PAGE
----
Nov 07 2012
What a strange year for animation. Pixar made an underwhelming princess movie, Brave, while Disney took on the role of crafting a creative original story around non-traditional characters in the form of Wreck-It Ralph.
The role reversal makes one thing clear, even though they may be partners, Disney doesn’t need Pixar to make great films, and as we learned with Cars 2 and Brave, the latter studio is in fact fallible.
Wreck-It Ralph continues a trend of great new-school CG Disney animation that really began with Tangled a few years ago. But they’ve shown they have more in them than just princess movies, and Wreck-It Ralph is actually one of the better films of the year so far, intended audience age aside.
When a film makes Sarah Silverman likable, that’s no easy feat.
That might not have been the case if the movie had settled for the obvious jokes. It would have been easy to rely entirely on its arcade concept, and have real-game character cameos steal the limelight from their own leads to get some cheap laughs.
But not so. Wreck-It Ralph is a perfect blend of inside gamer jokes, beautifully animated worlds and a powerful story with odd characters that yes, you’d expect out of Pixar.
Wreck-It Ralph is a bad guy, but as his villain support group friend Zangief says, he’s not a bad…guy. He lives inside Fix It Felix Jr., an old-school arcade game inside an old school arcade. The titular hero, Felix (Jack McBrayer), jumps around an apartment building fixing the damage Ralph causes each and every day.
The Donkey Kong comparisons are clear.
But after years of mistreatment, Ralph (John C. Reilly) has had enough. He wants to be the hero, and goes off in search of a gold medal that will prove to the occupants of his game that he can be a good guy too. His journey leads him all over the arcade from FPS bug shooter “Hero’s Duty,” to the candy filled racer “Sugar Rush.” In the former he meets hardassed commander Calhoun (Jane Lynch) and in the latter pint-sized trouble maker Vanellope (Sarah Silverman). In Hero’s Duty his quest causes an accident that threatens the existence of the entire arcade, and in Sugar Rush, he has to help the glitching Vanellope find her place in her own games as the villainous King Candy (Alan Tudyk) tries to stop them.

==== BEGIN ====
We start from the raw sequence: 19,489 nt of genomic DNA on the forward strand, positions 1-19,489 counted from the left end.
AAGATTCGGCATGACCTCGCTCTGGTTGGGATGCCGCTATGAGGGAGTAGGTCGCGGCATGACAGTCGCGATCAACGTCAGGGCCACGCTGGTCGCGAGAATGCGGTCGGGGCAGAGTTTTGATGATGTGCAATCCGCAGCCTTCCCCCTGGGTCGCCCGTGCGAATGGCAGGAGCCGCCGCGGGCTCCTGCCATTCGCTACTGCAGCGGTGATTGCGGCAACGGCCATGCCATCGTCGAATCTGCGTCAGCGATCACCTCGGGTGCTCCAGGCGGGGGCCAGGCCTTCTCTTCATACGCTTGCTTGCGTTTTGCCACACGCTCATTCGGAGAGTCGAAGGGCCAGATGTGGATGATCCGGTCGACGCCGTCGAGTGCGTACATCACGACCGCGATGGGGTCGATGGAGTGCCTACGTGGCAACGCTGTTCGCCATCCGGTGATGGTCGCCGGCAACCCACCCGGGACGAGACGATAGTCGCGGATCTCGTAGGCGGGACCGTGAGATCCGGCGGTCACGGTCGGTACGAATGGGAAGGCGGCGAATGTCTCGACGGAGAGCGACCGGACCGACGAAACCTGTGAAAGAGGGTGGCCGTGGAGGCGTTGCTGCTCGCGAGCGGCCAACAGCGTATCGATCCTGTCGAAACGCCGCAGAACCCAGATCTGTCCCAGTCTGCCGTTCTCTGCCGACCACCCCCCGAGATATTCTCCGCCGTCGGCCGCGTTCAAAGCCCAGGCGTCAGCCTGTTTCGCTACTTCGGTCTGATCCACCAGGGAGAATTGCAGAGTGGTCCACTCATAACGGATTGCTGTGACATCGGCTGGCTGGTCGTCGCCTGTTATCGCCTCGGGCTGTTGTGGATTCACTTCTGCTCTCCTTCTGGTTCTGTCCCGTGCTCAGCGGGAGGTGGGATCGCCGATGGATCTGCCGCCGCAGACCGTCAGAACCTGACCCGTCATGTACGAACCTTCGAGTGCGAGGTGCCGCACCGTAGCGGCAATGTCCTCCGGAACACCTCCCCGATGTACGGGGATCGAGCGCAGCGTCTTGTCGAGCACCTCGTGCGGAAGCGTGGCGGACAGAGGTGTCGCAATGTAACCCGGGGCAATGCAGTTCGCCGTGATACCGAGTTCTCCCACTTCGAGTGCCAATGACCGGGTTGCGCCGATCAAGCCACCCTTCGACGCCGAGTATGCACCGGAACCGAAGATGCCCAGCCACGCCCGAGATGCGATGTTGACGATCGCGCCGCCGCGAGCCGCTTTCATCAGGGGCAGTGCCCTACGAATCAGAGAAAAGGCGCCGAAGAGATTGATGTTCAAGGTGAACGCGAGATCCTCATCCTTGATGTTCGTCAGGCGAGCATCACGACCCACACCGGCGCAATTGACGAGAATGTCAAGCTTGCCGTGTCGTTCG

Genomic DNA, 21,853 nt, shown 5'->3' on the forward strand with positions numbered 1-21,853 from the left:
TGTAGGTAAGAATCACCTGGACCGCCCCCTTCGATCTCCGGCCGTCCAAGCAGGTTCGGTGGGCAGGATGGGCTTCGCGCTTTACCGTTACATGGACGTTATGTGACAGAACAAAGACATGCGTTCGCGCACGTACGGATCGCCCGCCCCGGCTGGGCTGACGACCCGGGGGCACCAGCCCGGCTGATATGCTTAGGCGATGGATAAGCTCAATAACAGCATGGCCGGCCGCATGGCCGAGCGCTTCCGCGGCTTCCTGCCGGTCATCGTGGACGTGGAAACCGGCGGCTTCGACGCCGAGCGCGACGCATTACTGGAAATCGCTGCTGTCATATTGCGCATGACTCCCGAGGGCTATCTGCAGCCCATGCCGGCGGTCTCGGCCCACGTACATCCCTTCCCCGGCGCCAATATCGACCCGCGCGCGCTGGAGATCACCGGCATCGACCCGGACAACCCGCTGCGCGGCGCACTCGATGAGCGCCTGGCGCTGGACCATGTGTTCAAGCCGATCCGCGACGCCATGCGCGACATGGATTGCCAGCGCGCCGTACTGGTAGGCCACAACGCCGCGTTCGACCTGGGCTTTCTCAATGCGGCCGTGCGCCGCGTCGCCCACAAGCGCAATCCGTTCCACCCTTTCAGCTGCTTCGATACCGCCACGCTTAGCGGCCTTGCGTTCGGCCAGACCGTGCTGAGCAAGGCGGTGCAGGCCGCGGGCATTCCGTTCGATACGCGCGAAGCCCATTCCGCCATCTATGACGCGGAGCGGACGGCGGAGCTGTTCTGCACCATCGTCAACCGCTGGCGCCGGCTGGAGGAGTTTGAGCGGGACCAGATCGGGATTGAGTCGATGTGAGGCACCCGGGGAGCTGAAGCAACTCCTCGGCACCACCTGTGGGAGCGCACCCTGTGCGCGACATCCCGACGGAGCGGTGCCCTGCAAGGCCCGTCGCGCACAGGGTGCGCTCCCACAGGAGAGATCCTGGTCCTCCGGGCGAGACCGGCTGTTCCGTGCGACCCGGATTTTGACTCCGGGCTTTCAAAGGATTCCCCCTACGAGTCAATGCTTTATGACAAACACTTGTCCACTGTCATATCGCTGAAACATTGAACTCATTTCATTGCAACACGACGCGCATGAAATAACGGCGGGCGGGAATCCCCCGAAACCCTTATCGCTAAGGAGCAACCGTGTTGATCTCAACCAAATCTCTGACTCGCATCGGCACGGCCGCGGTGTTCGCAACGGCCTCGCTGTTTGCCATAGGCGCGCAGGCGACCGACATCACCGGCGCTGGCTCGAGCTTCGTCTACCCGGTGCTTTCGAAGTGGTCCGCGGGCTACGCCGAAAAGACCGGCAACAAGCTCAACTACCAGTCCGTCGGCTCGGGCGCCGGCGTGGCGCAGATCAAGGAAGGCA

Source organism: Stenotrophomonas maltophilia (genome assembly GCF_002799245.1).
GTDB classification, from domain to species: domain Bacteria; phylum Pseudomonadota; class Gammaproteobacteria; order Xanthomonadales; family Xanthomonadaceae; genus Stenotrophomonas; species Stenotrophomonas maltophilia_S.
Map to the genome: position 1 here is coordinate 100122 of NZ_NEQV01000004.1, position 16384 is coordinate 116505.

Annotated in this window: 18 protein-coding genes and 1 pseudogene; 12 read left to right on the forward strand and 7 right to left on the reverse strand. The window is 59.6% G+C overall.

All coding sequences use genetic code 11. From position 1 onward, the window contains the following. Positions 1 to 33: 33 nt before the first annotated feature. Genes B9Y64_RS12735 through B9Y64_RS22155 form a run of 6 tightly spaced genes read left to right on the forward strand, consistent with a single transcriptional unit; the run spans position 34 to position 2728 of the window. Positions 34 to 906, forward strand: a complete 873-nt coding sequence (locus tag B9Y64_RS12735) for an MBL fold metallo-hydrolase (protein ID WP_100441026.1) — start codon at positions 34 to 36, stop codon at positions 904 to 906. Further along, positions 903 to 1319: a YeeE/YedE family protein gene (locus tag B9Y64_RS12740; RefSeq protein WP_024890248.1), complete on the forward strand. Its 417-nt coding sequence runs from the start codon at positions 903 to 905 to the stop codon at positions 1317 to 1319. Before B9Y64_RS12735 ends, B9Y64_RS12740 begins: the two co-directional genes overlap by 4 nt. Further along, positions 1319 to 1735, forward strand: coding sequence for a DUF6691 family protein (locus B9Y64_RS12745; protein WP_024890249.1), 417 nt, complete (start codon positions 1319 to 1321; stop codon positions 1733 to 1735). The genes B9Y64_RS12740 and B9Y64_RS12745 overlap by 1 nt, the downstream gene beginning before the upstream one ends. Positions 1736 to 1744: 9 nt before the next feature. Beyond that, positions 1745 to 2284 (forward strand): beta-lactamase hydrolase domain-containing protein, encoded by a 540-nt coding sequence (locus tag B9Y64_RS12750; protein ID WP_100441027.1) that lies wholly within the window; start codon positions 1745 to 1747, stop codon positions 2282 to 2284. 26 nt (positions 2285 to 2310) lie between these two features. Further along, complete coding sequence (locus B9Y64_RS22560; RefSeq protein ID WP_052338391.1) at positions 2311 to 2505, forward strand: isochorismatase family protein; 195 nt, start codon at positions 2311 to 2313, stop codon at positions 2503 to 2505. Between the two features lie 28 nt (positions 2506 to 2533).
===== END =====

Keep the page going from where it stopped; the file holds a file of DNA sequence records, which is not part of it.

When reflecting on the quality of the film, it’s hard to even know where to start. It’s hard to think of a more perfect voice cast for each and every one of the roles found here. Alan Tudyk’s Mad Hatter impression is particularly impressive for King Candy, and Sarah Silverman finally has an outlet for her nasally baby voice that won’t annoy people.
The film could probably be watched a dozen times, and you’d still be pulling out hidden video game references buried within it. Some are obvious, like the Konami Code being used to unlock a secret vault. Some you’ll blink and miss, like when you try to assess who all the game characters are inside Game Central Station.
Can you name the 80 video game characters in this scene?
The biggest challenge of the film was likely how they could create no less than five different and distinct worlds that the film takes place across. The best might be Ralph and Felix’s 8-bit game, where the bushes are square the citizens move at four frames per second. Also fantastic is the world of Sugar Rush, which easily could have been home to an entire movie by itself. Every surface, every landmark is made up of candy or sweets, and it’s the love child of Willy Wonka, Mario Kart and My Little Pony.
At its core however, what makes the film work are not the inside jokes or even the gorgeous animation, it’s the story. Ralph and Vanellope discover they’re both outsiders, and the question of a villain to prove himself is a noble one. There are some hugely emotional moments toward the end of the film, ones that rival similarly tear-jerking sequences from Toy Story 3 or The Iron Giant. There’s a real emotional weight here that’s the trademark of any good feature, animated or otherwise.
Wreck-It Ralph is for everyone. Kids will love it because well, kids love anything as proven by The Smurfs and Alvin and the Chipmunks. But any adult who grew up with an NES or Atari will as well, which is the vast majority of us. There’s something here for everyone, and it’s fantastic to see a movie this creatively bold be rewarded with massive ticket sales and critical reception.
4.5 out of 5 stars
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